On January 14, 1993 (Mr. Rascon's last day at work), Mr. Rascon attended a meeting with management and two union representatives. At that time, Ms. Sullivan advised Mr. Rascon that U S West did not have enough information to grant a paid disability leave but that U S West would grant unpaid departmental leaves of absence, thirty days at a time, in order for him to attend the Menlo Park program. During this meeting with Ms. Sullivan, Mr. Rascon requested that U S West grant leave for the duration of his treatment, rather than in thirty-day increments. He reminded her that the estimated duration was four months. Ms. Sullivan denied this request. Ms. Sullivan did not discuss with Mr. Rascon various options under U S West's leave policies, including Personal Leave of Absence or Anticipated Disability Leave.
Ms. Sullivan prepared a memorandum, memorializing various aspects of the January 14th meeting. The memo, which Ms. Sullivan showed to Mr. Rascon before he left for Menlo Park, reiterated that U S West would reauthorize additional thirty-day leaves of absence as his treatment progressed, if he provided adequate information to Health Services. The memo stated that "[i]t would be best to provide authorization for Health Services to maintain contact and information sharing with all providers involved in the examination and/or treatment process. The best way to ensure that this process occurs smoothly is to complete a release and waiver before absence occurs." Id. vol. I at 75. The memo stated that Mr. Rascon or his doctors must apprise Health Services on a continuing basis that he was following recommended treatment in order for Health Services to reauthorize thirty-day departmental leaves. It further stated that because Mr. Rascon had not supplied Health Services with what it considered sufficient information, U S West was denying paid leave.
After Ms. Sullivan showed Mr. Rascon the memo, he signed a release authorizing U S West's Health Services Department to maintain contact with his health care providers and gain access to his medical records. Mr. Rascon understood from Ms. Sullivan that signing the release was all that was required of him in terms of U S West accessing information regarding his disability. Id. vol. II at 86. Mr. Rascon signed two medical releases, one for the VA in Albuquerque, and one for the Menlo Park program. Id. at 162. The releases were valid for one year, unless revoked in writing.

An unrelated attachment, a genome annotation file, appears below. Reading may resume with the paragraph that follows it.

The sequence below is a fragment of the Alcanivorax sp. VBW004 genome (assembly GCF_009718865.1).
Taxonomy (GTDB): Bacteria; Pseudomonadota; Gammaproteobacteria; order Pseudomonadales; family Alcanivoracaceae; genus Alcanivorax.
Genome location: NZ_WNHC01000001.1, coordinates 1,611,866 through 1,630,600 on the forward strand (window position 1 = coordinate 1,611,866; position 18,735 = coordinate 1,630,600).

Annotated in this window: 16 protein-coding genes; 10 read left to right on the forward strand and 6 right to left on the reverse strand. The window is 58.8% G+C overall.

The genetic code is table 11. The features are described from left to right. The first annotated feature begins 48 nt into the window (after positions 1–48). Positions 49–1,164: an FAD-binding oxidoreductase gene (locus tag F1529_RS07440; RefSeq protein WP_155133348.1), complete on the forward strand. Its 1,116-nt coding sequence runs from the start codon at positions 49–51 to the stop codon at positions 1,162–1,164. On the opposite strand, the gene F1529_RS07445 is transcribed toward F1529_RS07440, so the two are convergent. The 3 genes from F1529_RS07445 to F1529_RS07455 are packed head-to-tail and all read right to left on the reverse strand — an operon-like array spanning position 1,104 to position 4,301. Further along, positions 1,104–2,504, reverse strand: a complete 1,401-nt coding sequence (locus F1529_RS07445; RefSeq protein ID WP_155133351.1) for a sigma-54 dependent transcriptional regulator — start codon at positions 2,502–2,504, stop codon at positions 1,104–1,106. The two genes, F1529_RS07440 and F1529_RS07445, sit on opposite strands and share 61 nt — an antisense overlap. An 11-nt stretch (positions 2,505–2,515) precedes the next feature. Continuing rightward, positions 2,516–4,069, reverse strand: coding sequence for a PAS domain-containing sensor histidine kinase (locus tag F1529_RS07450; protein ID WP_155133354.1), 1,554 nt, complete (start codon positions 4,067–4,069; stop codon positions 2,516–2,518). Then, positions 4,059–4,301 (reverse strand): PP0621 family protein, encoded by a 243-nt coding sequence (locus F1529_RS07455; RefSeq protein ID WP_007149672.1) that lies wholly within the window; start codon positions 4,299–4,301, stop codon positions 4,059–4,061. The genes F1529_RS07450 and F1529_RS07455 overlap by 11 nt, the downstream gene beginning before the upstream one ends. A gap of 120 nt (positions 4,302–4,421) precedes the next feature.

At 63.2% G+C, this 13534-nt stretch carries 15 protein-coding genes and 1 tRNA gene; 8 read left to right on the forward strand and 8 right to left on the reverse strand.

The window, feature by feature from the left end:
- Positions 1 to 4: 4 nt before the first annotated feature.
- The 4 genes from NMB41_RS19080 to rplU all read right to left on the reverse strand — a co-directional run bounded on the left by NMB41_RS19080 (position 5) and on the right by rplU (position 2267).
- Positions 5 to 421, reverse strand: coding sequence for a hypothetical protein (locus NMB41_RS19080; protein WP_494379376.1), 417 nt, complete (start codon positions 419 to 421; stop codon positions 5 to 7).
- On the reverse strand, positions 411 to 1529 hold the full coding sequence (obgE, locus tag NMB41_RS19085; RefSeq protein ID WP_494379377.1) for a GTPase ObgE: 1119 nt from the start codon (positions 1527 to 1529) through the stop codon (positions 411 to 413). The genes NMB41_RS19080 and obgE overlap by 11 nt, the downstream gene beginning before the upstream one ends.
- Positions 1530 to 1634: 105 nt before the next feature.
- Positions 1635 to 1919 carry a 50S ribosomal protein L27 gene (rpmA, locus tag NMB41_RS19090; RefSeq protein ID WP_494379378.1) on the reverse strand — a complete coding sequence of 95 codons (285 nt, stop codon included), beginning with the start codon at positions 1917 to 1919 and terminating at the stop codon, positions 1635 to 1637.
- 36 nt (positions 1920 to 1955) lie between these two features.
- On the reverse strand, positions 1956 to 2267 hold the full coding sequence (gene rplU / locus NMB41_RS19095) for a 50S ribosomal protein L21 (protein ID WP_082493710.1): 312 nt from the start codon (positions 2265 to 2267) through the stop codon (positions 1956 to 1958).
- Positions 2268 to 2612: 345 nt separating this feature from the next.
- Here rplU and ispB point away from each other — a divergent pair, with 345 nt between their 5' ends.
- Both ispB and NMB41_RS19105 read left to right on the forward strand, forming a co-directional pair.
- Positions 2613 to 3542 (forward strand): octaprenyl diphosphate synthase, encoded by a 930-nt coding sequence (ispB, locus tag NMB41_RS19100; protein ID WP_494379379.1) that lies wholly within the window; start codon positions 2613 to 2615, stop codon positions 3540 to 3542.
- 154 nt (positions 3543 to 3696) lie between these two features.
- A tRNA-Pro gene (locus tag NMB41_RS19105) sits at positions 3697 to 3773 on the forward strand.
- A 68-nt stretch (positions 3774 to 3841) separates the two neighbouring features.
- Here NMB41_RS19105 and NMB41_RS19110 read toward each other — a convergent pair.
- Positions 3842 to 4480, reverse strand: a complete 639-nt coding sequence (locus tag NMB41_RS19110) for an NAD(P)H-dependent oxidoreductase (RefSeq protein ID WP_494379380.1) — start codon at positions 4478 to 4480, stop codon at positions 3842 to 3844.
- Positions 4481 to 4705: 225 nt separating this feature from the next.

The day after the meeting, just before Mr. Rascon left for Menlo Park, he spoke with Cindy Truitt, a counselor in U S West's Health Services Department in Denver. The conversation lasted for approximately one hour. During the conversation, Mr. Rascon explained his circumstances in detail to Ms. Truitt. Ms. Truitt informed Mr. Rascon that it was important that his doctors remain in contact with her. Ms. Truitt testified that she told Mr. Rascon a medical release was not enough and that it would be necessary for his doctors to remain in contact with her. Id. vol. V at 668.
Following this conversation, Dr. Canive and Ms. Truitt had a telephone conversation about Mr. Rascon. Just after the conversation, and in response to it, Dr. Canive mailed Ms. Truitt a letter providing the Health Services Department with requested information. In his letter, Dr. Canive explained that Mr. Rascon had been a patient in the posttraumatic stress disorder program at the VA in Albuquerque. Dr. Canive noted that despite Mr. Rascon's full cooperation in the program, his "irritability, anger, suspiciousness, hostility, nightmares, intrusive memories and insomnia continued to interfere with his daily living." Id. vol. I at 167. Dr. Canive explained the reasons for his referral of Mr. Rascon to the Menlo Park program. Dr. Canive stated that as a result of his posttraumatic stress disorder, Mr. Rascon "has been severely impaired both at work and at home. The fact that he continued to work in spite of his severe symptoms demonstrates his high motivation and work ethic." Id. at 168. Dr. Canive asked U S West to reconsider Mr. Rascon's case and grant him some disability income during his treatment at Menlo Park. He closed his letter by inviting Ms. Truitt to contact him if she needed further information. After Dr. Canive sent this letter to Ms. Truitt in early February, nobody from U S West contacted him for more information about Mr. Rascon. Id. vol. III at 252.
The Menlo Park treatment program admitted Mr. Rascon on January 21, 1993. Upon admission to the program, the doctors there diagnosed him with posttraumatic stress disorder. His treatment in Menlo Park consisted of classes and intensive group and individual therapy sessions seven days a week, from approximately 8:00 a.m. to 5:00 p.m.
Mr. Rascon's first thirty-day departmental leave ran from January 21, 1993 to February 21, 1993. In a letter dated March 10, 1993, U S West authorized a second thirty-day departmental leave to run from February 22, 1993 to March 22, 1993. In that letter, Ms. Sullivan stated that "[t]he medical department of U S West has been unable to certify any disability due to inadequate information from...